David Berman

Earlier this year, to remind our teams at RingCentral to keep their meetings completely focused on customer needs – not internal goals – we launched a Customer First Ultimatum. It was a rule encouraging people to walk out of a meeting if a customer was not mentioned in the first 10 minutes. While the practice was dramatic and got people thinking about our customers more intently, the ultimatum was ultimately short-lived. In the end, as you can imagine, challenging people to walk out of a conference room is a great way to get everyone’s attention, but not exactly a practical way to run a company.
An even better way to get everyone focused on customers over the long term: build customer needs and concerns into our organization and strategy from the ground up.
Integrating customer perspectives and feedback to everything you do is critical for any company. But for a software-as-a-service company like RingCentral, it’s life or death. Our core value proposition is replacing antiquated on-premise communications infrastructure (known in the industry as PBX) with a mobile, cloud-based solution that is easy to set up and inexpensive to maintain. We’re seeing uptake by some 300,000 customers that recognize there’s a better way. It’s a huge market that’s ripe for disruption – one of the last big categories to move to the cloud.
While the upside of being customer-centric as a SaaS-based business is huge, the reverse scenario can be devastating. The recurring revenue business model means that it’s much harder and more costly to win new customers than to simply keep your current customers happy.
Given that stark reality, we have adopted three basic organizing principles to bake the customer into every thing we do.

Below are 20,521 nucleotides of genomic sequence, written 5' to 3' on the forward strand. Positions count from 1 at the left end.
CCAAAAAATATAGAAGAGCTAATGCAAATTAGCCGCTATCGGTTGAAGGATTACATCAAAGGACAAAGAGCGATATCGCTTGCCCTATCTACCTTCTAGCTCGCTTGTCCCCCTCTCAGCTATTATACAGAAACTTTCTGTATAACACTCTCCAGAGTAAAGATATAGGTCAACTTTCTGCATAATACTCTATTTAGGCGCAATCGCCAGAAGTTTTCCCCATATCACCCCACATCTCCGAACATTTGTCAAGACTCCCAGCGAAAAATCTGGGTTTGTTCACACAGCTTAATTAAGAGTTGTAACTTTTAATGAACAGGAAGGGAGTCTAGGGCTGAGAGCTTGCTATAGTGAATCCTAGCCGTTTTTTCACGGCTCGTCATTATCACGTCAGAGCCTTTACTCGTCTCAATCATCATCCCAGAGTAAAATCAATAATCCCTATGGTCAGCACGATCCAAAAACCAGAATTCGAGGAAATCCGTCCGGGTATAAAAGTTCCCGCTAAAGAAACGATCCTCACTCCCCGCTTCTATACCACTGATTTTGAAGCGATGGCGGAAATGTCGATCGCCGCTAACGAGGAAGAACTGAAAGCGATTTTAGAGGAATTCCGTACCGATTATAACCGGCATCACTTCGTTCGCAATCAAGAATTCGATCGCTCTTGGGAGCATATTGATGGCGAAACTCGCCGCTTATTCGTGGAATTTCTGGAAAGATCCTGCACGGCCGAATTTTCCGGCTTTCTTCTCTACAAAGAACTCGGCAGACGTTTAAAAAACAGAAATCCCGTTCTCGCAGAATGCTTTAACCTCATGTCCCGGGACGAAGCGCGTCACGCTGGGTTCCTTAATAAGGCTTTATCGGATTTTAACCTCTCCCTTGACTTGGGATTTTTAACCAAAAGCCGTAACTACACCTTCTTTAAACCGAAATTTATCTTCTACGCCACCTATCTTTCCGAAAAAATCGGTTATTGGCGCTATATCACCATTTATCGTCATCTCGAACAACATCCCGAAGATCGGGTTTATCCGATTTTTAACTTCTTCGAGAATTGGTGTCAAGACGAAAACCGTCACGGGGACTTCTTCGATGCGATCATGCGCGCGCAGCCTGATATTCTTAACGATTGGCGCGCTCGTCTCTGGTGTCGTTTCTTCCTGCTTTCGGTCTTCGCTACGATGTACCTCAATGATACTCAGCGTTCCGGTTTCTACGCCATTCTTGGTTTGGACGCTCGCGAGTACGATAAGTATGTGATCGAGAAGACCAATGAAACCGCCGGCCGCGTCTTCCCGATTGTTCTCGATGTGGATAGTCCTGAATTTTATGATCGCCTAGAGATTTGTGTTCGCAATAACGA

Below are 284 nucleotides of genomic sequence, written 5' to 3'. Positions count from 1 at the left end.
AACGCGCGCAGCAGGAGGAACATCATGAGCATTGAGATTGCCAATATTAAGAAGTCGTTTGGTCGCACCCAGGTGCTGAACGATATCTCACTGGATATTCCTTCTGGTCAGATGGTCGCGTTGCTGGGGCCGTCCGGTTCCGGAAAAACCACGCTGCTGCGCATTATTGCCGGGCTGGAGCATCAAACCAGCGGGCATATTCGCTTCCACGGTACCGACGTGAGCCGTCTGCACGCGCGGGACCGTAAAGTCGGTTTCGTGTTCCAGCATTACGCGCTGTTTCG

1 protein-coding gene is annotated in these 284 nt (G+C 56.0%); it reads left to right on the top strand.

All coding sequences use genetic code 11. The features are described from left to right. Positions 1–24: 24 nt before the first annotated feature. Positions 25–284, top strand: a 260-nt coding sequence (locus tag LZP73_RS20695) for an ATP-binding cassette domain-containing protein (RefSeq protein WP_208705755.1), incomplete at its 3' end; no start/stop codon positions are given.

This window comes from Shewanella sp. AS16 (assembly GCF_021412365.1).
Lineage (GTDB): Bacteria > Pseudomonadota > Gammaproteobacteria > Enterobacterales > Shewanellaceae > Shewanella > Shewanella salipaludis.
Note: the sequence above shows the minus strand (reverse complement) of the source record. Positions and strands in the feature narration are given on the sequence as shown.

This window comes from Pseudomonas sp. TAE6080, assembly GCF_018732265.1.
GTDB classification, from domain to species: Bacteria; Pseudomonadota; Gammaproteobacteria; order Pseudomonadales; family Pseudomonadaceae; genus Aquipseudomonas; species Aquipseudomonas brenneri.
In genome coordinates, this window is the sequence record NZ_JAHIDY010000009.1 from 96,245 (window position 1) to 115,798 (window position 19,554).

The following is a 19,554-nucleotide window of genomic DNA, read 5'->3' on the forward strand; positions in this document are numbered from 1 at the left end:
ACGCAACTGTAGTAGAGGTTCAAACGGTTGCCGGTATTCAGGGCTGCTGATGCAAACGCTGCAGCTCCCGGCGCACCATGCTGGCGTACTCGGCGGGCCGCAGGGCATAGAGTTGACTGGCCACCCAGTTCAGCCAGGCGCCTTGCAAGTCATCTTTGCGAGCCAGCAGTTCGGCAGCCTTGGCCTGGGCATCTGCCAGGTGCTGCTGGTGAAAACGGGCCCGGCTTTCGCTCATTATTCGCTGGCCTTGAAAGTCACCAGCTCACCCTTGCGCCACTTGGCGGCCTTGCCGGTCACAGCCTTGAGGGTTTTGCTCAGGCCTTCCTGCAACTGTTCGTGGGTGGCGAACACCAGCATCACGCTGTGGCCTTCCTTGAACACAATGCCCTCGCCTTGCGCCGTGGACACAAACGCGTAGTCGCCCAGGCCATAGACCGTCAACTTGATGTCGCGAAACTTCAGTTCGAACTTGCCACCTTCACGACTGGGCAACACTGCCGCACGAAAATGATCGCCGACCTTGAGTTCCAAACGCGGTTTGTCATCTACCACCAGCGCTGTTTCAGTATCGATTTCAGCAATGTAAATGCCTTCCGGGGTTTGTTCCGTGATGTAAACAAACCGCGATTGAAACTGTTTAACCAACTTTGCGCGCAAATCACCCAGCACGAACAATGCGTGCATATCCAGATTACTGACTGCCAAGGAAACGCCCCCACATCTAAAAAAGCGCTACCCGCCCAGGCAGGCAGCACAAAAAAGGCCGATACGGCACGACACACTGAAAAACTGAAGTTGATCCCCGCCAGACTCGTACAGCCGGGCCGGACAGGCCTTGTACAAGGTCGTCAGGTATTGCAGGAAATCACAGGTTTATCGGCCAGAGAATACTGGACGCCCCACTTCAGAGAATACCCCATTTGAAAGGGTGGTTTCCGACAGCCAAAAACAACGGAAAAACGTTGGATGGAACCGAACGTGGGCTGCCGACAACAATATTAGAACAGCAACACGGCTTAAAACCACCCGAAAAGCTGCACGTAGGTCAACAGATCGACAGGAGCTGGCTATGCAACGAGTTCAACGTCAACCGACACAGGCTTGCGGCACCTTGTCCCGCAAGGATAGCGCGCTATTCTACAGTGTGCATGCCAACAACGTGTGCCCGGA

Principle #1: Invite your customers in for a conversation.
Last year, we convened our first annual Customer Advisory Board to talk to our largest customers in a relaxed setting in California’s wine country. Over meals, walks and focus groups, we get to know their needs, frustrations and challenges more deeply than ever before. The feedback is incredibly valuable and helps us prioritize our long list of product features in the pipeline. In the year since our first Board meeting, we’ve launched more than three big features that were prioritized as a result of these conversations.
In addition to the board, we continually invite customers to our San Mateo, California, headquarters and collect broad customer feedback in a semi-annual survey. We also give our sales and support people ample opportunities to bubble up the feedback they’re collecting.
The commentary is a critical complement to the data we collect, analyze and track every day – from customer satisfaction to net promoter score to top call drivers.
Principle #2: Make sure the whole company knows customers are central.
Getting people thinking more about customers does not always come naturally. At RingCentral, the company was very product-focused from the beginning. Our founder and CEO, Vlad Shmunis, was committed to creating a system that would be very simple, easy and inexpensive for anyone to use, and that’s why many of our customers check us out the first time.